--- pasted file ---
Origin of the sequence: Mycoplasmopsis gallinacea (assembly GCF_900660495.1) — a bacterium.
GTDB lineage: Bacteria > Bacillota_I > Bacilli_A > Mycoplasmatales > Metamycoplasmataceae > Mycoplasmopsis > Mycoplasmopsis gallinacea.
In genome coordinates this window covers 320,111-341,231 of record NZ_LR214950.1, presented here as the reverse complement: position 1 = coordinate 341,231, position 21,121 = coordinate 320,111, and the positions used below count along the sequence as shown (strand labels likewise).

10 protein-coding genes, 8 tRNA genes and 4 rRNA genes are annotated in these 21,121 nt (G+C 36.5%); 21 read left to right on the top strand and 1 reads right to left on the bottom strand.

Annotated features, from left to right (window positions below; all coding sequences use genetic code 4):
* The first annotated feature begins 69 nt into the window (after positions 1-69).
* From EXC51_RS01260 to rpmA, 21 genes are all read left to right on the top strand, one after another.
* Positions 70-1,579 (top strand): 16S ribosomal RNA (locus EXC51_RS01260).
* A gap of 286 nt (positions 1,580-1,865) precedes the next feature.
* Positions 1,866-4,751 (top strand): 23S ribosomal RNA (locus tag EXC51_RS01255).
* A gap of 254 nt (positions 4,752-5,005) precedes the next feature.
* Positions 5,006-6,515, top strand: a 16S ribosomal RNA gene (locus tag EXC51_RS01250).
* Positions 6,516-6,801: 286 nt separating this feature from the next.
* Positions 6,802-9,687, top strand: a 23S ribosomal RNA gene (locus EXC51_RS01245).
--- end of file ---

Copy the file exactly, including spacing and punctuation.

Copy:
Origin of the sequence: Mycoplasmopsis gallinacea (assembly GCF_900660495.1) — a bacterium.
GTDB lineage: Bacteria > Bacillota_I > Bacilli_A > Mycoplasmatales > Metamycoplasmataceae > Mycoplasmopsis > Mycoplasmopsis gallinacea.
In genome coordinates this window covers 320,111-341,231 of record NZ_LR214950.1, presented here as the reverse complement: position 1 = coordinate 341,231, position 21,121 = coordinate 320,111, and the positions used below count along the sequence as shown (strand labels likewise).

10 protein-coding genes, 8 tRNA genes and 4 rRNA genes are annotated in these 21,121 nt (G+C 36.5%); 21 read left to right on the top strand and 1 reads right to left on the bottom strand.

Annotated features, from left to right (window positions below; all coding sequences use genetic code 4):
* The first annotated feature begins 69 nt into the window (after positions 1-69).
* From EXC51_RS01260 to rpmA, 21 genes are all read left to right on the top strand, one after another.
* Positions 70-1,579 (top strand): 16S ribosomal RNA (locus EXC51_RS01260).
* A gap of 286 nt (positions 1,580-1,865) precedes the next feature.
* Positions 1,866-4,751 (top strand): 23S ribosomal RNA (locus tag EXC51_RS01255).
* A gap of 254 nt (positions 4,752-5,005) precedes the next feature.
* Positions 5,006-6,515, top strand: a 16S ribosomal RNA gene (locus tag EXC51_RS01250).
* Positions 6,516-6,801: 286 nt separating this feature from the next.
* Positions 6,802-9,687, top strand: a 23S ribosomal RNA gene (locus EXC51_RS01245).